Plot: Vimuville creates potent vitamin supplements, designed to get more out of your body than you ever imagined. Ryan (Robert Simper) is one of the chemists for the lab, but when learns about human experiments, he decides to take action. He now knows a small housing subdivision called The Pebbles is being used to run experiments, to see how the residents react to a new supplement. Before he can rush to warn them, he is dosed with a lethal cocktail, but he is able to survive, at least long enough to crash into The Pebbles. Soon other residents begin to experience side effects and now, the police are poking around the area. Meanwhile, two young men from the subdivision wind up at a rural compound home to some strange, inbred folk, who seem to be feral or at least, slightly mutated. As more people start to leak ooze and turn inside out, Vimuville hopes to cover up the situation. But will their secret finally be revealed and how does all of this weave together?

Entertainment Value: Say what you want about Body Melt, but the title doesn’t mislead, as numerous bodies do indeed melt in various ways. The story is rather basic, as an evil corporation tests experimental drugs on unaware locals, only to have the operation risk being uncovered. An Australian production with an emphasis on bodily fluids and wild humor, this is a fun, gross picture. The special effects are over the top, with pus, vomit, snot, and all kinds of other goop pouring out of people, not to mention some blood soaked, more traditional moments of gore. Just as over the top are the performances, which embrace the manic feel of the story and run with it. The inbred mutant family is a highlight, as are the musclebound Vimuville lunkheads. If you don’t want humor mixed with your gore/horror, Body Melt likely won’t be your cup of tea. The humor is constant and even in more intense moments, it manages to creep in. I think the movie works well and with a fairly short running time, the humor never loses steam. A fast pace, a good amount of memorable effects, off the wall humor, and outlandish performances, sounds like a winner to me.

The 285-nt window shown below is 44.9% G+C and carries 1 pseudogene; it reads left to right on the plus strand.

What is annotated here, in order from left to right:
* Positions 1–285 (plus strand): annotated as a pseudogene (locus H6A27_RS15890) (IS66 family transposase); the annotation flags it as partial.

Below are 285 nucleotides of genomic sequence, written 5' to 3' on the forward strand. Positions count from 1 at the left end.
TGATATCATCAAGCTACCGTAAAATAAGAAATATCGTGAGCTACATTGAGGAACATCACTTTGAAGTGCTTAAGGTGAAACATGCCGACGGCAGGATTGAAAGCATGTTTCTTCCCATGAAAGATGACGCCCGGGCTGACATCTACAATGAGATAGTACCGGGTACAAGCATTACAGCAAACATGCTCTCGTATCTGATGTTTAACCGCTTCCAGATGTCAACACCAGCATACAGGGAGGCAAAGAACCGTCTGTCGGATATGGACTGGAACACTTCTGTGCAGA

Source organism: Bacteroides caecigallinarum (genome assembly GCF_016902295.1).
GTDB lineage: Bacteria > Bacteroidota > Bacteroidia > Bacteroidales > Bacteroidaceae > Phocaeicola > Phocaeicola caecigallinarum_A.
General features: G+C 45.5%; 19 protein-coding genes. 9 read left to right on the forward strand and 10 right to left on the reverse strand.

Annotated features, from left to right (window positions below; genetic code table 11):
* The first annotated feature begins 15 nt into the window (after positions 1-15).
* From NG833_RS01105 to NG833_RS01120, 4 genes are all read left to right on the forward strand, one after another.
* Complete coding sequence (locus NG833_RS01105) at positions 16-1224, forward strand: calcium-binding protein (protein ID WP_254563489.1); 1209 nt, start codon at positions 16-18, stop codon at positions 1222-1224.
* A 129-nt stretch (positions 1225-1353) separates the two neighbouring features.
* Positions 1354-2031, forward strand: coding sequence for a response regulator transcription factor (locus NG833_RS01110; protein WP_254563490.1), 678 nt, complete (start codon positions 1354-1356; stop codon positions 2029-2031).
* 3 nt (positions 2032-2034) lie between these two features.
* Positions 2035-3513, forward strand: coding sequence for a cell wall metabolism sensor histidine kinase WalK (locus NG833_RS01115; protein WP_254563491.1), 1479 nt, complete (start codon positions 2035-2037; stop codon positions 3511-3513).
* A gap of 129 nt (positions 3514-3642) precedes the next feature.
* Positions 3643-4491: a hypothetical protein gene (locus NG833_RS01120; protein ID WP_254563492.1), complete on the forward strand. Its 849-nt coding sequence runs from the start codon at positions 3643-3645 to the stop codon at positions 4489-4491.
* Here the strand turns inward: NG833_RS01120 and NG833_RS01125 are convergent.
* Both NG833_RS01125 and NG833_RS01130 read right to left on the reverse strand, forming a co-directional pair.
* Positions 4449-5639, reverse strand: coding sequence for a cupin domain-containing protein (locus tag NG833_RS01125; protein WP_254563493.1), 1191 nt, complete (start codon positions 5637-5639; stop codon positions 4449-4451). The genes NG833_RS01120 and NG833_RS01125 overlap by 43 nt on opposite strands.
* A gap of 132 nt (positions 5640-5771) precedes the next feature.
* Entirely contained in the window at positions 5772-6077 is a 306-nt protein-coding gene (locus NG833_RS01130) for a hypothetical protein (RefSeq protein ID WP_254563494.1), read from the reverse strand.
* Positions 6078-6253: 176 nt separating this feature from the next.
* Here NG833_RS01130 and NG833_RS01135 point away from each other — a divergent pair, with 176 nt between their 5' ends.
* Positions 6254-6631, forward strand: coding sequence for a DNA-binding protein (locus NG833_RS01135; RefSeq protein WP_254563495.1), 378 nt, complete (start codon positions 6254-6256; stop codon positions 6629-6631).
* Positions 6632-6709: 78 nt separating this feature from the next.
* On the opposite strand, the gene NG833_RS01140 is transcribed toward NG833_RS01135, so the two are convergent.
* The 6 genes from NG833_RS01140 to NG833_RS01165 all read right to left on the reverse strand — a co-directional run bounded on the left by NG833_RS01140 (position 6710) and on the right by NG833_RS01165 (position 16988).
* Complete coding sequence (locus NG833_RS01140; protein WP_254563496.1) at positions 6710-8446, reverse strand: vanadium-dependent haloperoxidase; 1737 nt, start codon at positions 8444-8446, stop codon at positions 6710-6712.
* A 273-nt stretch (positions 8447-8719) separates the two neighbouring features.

One pair of oiled up breasts, but also a couple of dongs and a set of balls, the latter seen in a porn video enjoyed by a mutated old woman. So not much nudity, but we do see the gaping womb of a pregnant woman, right? The effects are gross and out of control and yes, the gaping womb is really showcased here. As a bonus, the placenta escapes her body and becomes a sentient predator. Body parts crack open and gush blood, noses produce huge volumes of snot, peoples’ face melt off, this is a nice assortment of sick, fun to watch madness. As far as dialogue, we have some wacky lines here and as I said, the performances are over the top, so that meshes well. The exchanges with the inbred folk stand out as highlights, as that group is so committed to their roles as these wonderfully twisted mutants. Body Melt is off the rails at times, but the humor tends to reel in that insane feel, just a touch though. The wild performances, colorful characters, and sick effects earn this one a solid amount of points.

Nudity: 2/10

Blood: 9/10

Dialogue: 3/10

Overall Insanity: 6/10

The Disc: Vinegar Syndrome’s Blu-ray release has a new 2k restoration, struck from the original camera negatives and it looks fantastic. The image is so crisp and detailed, fans will think a miracle has happened, as this is a massive improvement over the previous DVD releases. The colors are natural and bright, which means all the gross fluids look as goopy as they should and contrast is on point, so detail remains impressive even in darker scenes. The movie almost looks brand new here, another superb treatment from Vinegar Syndrome. The disc has impressive extras as well, with not one, but two audio commentaries on deck. Both feature director Philip Brophy, one a solo track and the other a group session, so each track has a unique feel and features specific insights, with minimal overlap. You can also check out some newly minted interviews, a fresh retrospective featurette, and several archival behind the scenes pieces. The extras also include complete storyboards, extensive photo galleries, and the film’s theatrical trailer.

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